The Overall Trade Restrictiveness Index (OTRI) summarizes the trade policy stance of a country by calculating the uniform tariff that will keep its overall imports at the current level when the country in fact has different tariffs for different goods. Studies of the impact of trade restrictiveness on growth, poverty or unemployment are frequent in the academic literature. Few authors, however, provide a precise definition of what they mean by trade restrictiveness. When they do, the definition is Estimating Trade Restrictiveness Indices to have tight links with trade theory.
The objective of this article is to fill this gap by providing for 78 developing and developed countries clearly defined indicators of trade restrictiveness that are well grounded in trade theory. For a RSS feed for citations of this item, click here. AbstractThe objective of this paper is to provide indicators of trade restrictiveness that include both measures of tariff and nontariff barriers for 91 developing and industrial countries.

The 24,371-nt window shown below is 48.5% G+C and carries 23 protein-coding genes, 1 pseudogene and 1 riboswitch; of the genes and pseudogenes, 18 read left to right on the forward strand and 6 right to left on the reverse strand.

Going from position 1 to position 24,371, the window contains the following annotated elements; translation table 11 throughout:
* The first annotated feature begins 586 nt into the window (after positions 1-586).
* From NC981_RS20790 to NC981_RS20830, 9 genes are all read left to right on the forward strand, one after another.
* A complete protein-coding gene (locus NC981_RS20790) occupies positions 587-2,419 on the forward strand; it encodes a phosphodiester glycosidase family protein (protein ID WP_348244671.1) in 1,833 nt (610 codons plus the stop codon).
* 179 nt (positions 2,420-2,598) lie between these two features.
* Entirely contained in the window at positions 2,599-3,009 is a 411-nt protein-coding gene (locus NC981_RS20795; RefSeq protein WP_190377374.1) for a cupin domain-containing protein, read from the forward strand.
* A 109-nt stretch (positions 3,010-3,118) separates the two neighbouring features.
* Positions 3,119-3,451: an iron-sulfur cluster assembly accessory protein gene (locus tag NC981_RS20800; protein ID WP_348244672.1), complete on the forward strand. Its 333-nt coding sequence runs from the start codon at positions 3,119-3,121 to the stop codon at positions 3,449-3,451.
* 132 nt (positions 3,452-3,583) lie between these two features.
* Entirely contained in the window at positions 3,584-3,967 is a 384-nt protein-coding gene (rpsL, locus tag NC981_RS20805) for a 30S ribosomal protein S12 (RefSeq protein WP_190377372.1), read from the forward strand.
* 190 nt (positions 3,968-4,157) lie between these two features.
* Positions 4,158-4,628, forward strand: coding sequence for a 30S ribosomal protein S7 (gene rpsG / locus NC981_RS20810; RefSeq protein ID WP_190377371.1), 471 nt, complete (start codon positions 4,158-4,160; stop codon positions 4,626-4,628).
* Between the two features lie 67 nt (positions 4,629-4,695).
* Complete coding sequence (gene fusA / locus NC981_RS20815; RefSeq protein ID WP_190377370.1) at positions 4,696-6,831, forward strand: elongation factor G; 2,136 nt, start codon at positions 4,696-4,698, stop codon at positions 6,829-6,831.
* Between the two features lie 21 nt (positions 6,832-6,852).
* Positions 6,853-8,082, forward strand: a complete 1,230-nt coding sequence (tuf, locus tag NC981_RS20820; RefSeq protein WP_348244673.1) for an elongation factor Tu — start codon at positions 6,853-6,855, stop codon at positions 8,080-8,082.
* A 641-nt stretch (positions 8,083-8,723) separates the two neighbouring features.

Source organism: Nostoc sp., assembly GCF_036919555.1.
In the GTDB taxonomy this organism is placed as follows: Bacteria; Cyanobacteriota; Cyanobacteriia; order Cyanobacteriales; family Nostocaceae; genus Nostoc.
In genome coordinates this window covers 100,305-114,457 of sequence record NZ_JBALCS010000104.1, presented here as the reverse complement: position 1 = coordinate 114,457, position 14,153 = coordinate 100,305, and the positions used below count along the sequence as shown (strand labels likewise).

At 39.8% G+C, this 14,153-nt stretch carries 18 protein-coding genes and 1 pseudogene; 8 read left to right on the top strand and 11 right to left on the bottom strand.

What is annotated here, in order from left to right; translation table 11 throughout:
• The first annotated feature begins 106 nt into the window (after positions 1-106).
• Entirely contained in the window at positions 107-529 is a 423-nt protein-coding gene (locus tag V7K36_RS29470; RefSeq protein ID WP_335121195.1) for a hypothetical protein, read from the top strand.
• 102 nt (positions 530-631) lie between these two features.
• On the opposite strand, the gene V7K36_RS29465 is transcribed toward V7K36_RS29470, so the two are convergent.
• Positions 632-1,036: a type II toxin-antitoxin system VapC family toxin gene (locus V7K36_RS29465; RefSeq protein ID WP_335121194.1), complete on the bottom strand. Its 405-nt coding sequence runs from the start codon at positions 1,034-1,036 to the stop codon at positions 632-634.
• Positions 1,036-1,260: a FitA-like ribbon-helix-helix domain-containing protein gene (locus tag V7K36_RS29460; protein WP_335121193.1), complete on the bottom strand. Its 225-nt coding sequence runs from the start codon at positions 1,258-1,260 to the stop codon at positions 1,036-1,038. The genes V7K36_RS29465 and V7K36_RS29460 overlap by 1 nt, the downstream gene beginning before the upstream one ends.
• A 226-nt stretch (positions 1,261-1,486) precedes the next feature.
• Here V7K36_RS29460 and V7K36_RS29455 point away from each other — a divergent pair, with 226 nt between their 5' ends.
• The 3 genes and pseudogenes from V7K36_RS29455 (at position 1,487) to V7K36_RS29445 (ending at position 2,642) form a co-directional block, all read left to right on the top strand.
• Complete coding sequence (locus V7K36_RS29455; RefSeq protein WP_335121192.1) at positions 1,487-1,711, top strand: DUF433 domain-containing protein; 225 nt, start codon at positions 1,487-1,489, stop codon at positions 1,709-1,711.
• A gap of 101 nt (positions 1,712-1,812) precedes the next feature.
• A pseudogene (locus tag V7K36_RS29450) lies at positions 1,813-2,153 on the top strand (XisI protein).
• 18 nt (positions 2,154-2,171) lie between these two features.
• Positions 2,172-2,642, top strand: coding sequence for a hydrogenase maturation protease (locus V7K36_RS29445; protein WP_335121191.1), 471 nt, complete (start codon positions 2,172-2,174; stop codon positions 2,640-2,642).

For each country, the authors estimate three trade restrictiveness indices. The first one summarizes the degree of trade distortions that each country imposes on itself through its own trade policies. The second one focuses on the trade distortions imposed by each country on its import bundle. AbstractStudies of the impact of trade restrictiveness on growth, poverty or unemployment are frequent in the academic literature. Apologies for the inconvenience.
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